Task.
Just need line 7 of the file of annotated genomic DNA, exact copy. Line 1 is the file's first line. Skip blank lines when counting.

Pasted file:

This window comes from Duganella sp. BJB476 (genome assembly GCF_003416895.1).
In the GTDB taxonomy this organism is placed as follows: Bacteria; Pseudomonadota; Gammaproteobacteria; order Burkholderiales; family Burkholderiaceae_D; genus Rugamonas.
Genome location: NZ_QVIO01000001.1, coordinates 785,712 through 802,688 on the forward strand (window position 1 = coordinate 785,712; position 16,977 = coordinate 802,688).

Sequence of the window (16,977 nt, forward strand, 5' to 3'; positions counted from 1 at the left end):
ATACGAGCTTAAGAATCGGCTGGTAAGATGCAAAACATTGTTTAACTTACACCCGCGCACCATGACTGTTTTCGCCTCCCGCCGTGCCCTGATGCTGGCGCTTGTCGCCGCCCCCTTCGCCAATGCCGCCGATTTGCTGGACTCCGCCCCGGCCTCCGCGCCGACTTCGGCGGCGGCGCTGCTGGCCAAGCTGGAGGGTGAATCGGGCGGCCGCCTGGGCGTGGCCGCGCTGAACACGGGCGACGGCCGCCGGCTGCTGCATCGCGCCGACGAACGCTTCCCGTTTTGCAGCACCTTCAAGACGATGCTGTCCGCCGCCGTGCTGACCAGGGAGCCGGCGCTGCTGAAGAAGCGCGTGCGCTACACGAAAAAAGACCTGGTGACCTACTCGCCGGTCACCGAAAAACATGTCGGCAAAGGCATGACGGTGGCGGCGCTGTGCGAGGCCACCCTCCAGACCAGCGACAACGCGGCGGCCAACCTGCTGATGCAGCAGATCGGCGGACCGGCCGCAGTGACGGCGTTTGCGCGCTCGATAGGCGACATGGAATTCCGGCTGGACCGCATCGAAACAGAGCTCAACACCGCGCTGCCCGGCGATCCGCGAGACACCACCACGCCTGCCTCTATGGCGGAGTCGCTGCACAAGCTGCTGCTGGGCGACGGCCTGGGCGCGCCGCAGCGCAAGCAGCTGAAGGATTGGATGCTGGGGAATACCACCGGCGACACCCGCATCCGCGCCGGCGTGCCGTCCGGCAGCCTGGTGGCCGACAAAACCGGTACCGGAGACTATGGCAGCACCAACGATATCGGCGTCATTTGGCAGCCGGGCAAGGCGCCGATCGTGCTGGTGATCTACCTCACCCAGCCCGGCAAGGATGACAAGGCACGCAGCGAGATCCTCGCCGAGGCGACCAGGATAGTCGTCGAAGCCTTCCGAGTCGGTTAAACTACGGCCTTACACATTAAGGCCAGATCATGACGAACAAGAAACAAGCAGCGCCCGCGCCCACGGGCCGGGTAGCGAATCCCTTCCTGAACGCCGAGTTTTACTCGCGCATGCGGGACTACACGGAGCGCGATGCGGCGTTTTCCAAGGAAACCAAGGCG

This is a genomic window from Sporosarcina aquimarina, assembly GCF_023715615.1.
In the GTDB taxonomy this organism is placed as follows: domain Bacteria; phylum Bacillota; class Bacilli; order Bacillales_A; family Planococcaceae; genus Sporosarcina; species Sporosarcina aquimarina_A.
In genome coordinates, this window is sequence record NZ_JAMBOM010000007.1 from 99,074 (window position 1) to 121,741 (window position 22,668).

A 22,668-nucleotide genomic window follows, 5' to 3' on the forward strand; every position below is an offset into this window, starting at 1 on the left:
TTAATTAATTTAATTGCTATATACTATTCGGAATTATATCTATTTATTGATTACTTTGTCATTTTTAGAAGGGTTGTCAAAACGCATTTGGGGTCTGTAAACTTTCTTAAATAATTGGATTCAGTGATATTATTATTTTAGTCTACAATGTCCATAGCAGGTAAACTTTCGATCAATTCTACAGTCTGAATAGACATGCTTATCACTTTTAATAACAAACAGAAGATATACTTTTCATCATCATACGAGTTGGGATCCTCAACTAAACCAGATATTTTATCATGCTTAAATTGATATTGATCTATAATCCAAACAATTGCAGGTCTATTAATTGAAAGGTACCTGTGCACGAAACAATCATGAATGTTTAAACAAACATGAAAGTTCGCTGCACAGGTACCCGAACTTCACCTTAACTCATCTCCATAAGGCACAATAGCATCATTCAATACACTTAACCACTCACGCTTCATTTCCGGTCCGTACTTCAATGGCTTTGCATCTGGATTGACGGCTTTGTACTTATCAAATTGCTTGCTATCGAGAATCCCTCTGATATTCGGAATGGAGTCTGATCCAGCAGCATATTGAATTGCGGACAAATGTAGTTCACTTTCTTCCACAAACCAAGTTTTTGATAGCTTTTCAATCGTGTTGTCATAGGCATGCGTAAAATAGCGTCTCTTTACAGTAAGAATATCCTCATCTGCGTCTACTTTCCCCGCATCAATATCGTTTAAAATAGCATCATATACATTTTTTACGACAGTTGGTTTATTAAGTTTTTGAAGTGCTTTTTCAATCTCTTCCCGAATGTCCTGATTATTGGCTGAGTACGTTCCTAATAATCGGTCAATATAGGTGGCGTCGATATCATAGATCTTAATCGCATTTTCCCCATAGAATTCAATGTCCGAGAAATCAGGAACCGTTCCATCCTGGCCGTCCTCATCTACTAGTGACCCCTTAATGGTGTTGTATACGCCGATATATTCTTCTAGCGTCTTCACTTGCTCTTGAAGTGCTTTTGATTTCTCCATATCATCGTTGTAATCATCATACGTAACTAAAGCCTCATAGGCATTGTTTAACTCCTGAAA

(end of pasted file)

In the GTDB taxonomy this organism is placed as follows: domain Bacteria; phylum Bacillota; class Bacilli; order Bacillales_A; family Planococcaceae; genus Sporosarcina; species Sporosarcina aquimarina_A.